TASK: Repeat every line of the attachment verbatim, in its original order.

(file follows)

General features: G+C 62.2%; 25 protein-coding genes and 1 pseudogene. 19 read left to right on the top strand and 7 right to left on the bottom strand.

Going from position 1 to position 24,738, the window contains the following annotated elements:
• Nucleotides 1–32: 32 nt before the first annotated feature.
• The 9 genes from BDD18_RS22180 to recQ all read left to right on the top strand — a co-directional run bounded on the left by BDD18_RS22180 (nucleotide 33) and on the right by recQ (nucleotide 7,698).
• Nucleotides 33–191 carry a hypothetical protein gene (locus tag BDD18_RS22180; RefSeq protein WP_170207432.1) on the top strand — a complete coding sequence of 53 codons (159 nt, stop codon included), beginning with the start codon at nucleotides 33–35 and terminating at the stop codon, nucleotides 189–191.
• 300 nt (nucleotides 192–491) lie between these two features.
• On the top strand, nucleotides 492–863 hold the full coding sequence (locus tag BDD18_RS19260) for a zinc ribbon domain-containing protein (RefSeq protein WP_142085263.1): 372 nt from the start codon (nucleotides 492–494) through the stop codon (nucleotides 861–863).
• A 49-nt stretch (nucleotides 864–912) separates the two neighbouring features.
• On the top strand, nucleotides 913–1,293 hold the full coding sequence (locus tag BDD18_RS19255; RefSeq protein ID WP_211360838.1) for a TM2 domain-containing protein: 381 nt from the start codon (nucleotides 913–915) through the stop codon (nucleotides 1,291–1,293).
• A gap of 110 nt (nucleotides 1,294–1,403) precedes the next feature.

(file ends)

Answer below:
General features: G+C 62.2%; 25 protein-coding genes and 1 pseudogene. 19 read left to right on the top strand and 7 right to left on the bottom strand.

Going from position 1 to position 24,738, the window contains the following annotated elements:
• Nucleotides 1–32: 32 nt before the first annotated feature.
• The 9 genes from BDD18_RS22180 to recQ all read left to right on the top strand — a co-directional run bounded on the left by BDD18_RS22180 (nucleotide 33) and on the right by recQ (nucleotide 7,698).
• Nucleotides 33–191 carry a hypothetical protein gene (locus tag BDD18_RS22180; RefSeq protein WP_170207432.1) on the top strand — a complete coding sequence of 53 codons (159 nt, stop codon included), beginning with the start codon at nucleotides 33–35 and terminating at the stop codon, nucleotides 189–191.
• 300 nt (nucleotides 192–491) lie between these two features.
• On the top strand, nucleotides 492–863 hold the full coding sequence (locus tag BDD18_RS19260) for a zinc ribbon domain-containing protein (RefSeq protein WP_142085263.1): 372 nt from the start codon (nucleotides 492–494) through the stop codon (nucleotides 861–863).
• A 49-nt stretch (nucleotides 864–912) separates the two neighbouring features.
• On the top strand, nucleotides 913–1,293 hold the full coding sequence (locus tag BDD18_RS19255; RefSeq protein ID WP_211360838.1) for a TM2 domain-containing protein: 381 nt from the start codon (nucleotides 913–915) through the stop codon (nucleotides 1,291–1,293).
• A gap of 110 nt (nucleotides 1,294–1,403) precedes the next feature.